Life drawing exposed me to the beautiful uniqueness of bodies that mainstream media simply ignores. During the pandemic I found that drawing has helped me find a sense of inner calm and provided an escape from the sadness of everyday life…
Most days I wake up and reach out till I can feel the cold glass screen of my phone. I pick it up right away and start flicking through Instagram. I see photo after photo of gorgeous women in beautiful bikinis and outfits that look as if they’re just off the runway. I never dwell on what’s flicking past my eyes every morning but now I think about it, it must subconsciously sink into my mind. Photos of ‘beautiful’ bodies are so common on social media that what was once a cyber norm has translated into a societal one. The more I become actively conscious of the body types I am being exposed to everyday, the more I am aware of the media generated shame surrounding women’s bodies.
Now this is not a new phenomenon, however, with mass media becoming accessible to women everywhere, perhaps it’s affecting us on a larger scale. The pressure to have the best angles, clothes, makeup and style is slowly squeezing any sense of true normality out of women. Furthermore, the shame that comes with having a different body can be excruciating, especially for young women coming into their own. Breaking down what posting a picture can do to your mental health, it’s rational to think it isn’t worth it. But is it the posting of the picture that is fear inducing? Or is it fear of going against societal norms? Often getting comfortable with different bodies can help you go on a journey of realising that everybody is different and uniqueness is beautiful.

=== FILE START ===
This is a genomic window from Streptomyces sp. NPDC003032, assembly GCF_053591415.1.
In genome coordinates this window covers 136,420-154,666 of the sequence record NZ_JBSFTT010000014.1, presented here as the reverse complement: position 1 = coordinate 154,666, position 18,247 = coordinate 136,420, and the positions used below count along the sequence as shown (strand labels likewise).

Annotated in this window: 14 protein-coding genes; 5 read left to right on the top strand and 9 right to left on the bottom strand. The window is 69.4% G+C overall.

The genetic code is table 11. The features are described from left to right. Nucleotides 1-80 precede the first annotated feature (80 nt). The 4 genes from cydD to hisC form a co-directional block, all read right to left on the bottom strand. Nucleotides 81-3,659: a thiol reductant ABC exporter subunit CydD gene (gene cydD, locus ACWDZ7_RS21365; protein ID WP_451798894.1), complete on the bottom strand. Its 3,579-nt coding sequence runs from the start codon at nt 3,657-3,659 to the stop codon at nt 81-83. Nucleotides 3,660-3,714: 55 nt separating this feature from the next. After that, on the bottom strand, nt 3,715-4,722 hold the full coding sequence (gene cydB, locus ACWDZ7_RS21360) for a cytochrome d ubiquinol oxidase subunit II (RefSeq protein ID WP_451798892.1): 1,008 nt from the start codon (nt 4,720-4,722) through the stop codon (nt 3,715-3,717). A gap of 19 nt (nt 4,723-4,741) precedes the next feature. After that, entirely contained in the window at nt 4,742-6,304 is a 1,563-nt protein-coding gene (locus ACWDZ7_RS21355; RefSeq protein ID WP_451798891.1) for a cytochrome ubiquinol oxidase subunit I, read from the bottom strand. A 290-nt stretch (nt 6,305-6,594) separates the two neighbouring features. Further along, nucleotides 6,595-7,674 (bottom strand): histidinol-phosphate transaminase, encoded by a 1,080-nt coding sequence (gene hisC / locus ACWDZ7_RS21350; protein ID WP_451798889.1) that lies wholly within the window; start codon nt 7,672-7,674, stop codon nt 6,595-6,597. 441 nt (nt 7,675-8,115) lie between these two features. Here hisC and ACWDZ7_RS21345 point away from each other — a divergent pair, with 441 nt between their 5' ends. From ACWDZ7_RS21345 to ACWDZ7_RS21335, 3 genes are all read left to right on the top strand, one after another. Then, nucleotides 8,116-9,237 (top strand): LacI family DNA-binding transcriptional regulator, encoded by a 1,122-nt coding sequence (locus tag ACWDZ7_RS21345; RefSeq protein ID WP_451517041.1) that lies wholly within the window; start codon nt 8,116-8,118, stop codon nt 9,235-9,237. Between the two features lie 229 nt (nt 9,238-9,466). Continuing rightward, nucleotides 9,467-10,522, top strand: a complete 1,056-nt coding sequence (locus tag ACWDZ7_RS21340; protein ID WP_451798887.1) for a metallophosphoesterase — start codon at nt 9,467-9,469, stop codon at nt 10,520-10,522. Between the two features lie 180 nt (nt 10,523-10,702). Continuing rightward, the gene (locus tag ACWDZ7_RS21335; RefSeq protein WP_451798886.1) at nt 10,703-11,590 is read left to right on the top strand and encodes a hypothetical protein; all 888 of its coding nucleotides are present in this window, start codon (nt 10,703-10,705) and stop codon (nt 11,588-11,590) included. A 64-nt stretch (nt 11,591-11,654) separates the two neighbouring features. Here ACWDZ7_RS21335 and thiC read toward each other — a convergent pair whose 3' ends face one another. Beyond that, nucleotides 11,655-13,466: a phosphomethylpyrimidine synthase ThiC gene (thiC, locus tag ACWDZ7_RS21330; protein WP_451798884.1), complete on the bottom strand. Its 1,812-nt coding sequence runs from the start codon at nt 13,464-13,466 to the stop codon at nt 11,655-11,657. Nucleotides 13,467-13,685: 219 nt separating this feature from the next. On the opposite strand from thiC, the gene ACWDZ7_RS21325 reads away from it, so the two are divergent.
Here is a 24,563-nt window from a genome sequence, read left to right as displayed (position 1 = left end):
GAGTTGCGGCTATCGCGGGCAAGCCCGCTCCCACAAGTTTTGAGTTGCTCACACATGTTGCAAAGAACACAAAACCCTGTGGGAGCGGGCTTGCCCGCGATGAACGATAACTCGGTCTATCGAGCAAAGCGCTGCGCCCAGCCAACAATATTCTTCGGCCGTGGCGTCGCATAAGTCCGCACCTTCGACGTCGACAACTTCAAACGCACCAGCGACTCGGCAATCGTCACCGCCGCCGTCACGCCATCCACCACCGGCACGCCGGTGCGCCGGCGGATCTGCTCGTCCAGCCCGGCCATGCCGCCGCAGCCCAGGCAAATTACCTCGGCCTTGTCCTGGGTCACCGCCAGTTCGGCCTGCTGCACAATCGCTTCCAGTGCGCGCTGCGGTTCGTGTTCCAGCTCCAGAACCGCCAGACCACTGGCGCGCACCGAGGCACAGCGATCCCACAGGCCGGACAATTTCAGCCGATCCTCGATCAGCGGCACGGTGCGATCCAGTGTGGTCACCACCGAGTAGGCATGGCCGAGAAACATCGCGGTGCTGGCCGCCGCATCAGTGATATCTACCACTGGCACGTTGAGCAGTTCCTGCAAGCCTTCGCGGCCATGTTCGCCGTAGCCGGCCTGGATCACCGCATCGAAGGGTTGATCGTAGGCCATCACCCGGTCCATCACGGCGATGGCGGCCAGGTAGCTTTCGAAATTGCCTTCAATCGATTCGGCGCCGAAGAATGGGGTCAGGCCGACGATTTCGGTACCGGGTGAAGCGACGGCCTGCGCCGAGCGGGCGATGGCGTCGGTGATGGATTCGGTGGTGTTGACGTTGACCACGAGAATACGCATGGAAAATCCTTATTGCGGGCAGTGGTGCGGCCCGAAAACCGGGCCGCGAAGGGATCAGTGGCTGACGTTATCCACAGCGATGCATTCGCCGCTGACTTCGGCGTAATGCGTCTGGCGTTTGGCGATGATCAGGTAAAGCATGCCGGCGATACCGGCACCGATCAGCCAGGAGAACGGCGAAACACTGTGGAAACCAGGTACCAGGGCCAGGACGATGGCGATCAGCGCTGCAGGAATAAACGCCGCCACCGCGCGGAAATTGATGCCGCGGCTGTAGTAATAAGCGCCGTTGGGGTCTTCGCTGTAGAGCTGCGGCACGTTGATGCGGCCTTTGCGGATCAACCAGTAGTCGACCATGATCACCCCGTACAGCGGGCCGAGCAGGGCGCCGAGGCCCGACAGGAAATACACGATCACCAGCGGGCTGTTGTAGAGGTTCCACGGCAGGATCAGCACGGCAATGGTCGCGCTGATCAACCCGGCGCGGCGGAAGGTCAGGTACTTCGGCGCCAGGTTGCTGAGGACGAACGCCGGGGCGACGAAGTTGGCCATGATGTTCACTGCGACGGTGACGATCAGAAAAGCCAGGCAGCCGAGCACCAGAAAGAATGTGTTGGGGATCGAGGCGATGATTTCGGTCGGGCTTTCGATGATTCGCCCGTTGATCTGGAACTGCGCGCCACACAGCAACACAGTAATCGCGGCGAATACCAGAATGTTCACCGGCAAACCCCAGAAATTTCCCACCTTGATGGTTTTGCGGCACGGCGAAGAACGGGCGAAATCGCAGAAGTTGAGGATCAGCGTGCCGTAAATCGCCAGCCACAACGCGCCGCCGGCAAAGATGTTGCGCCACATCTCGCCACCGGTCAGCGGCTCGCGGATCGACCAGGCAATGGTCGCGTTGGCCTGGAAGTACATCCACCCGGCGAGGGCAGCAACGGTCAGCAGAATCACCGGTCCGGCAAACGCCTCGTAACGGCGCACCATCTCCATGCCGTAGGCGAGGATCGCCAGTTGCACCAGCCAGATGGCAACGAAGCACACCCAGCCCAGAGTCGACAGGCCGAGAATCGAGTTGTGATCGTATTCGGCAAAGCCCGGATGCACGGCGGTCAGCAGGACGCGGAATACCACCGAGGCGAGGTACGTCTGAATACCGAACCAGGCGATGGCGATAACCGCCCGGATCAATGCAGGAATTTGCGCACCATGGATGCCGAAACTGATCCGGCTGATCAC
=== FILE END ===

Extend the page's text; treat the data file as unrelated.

Life drawing exposed me to the beautiful uniqueness of bodies that mainstream media simply ignores. During the pandemic I found that drawing has helped me find a sense of inner calm and provided an escape from the sadness of everyday life. I found an online life drawing class and thought I would give it a go. At first, I wasn’t sure how I would feel. Would I giggle? Feel squeamish? Cringe? It resulted in none of these things. It genuinely felt freeing. Seeing a woman with an ‘imperfect’ body sprawled out on a sofa, embracing strangers studying her and drawing her honestly created a feeling of immense empowerment. It was inspiring to see model after model shine in confidence and embrace their bodies. Stark naked with nothing to hide behind. The more I began enjoying life drawing the more it got me thinking about what a healthy activity it is.
Seeing such a range of body types being shown off so casually started to change the way I think. The utter indifference of the models and artists to there being a naked body in front of them was a bizarre feeling. None of the artists really cared what the body in front of them looked like; it was more about the freedom of drawing a human in their bare and vulnerable state. When you truly study a body in life drawing, you’re not thinking ‘I wish I could have her abs’ or ‘why don’t I have hair like that’, you’re considering the shapes and curves that make up that person. The enjoyment you get out of drawing different types of bodies and shapes grows as you become better at recognising them. After all, it would be boring if you had to draw the same thing over and over again. You begin to welcome bodies that look like yours and admire differences in others, rather than becoming bogged down by a comparative mindset.
What I have learnt from life drawing is that it helps you form a healthy relationship with body image. It may feel bizarre to be staring at someone stark naked at first but if you are similar to me you will begin to feel empowered. It’s healthy to look at other people’s bodies and to get comfortable with how you and others look. Life drawing exposes this to you in a way that doesn’t involve comparison. You won’t be comparing yourself to the latest love island winner. You’ll be studying a confident person embracing their body and facing their self-conscious fears head on.
There’s plenty of online resources for life drawing that are affordable and often free. Starting now is a good time as if you are nervous you can do it by yourself in the comfort of your own home. You may even start to get more creative in your practice and if there’s areas you find hard, try finding a way around them. There’s no wrong way of being creative and learning about yourself!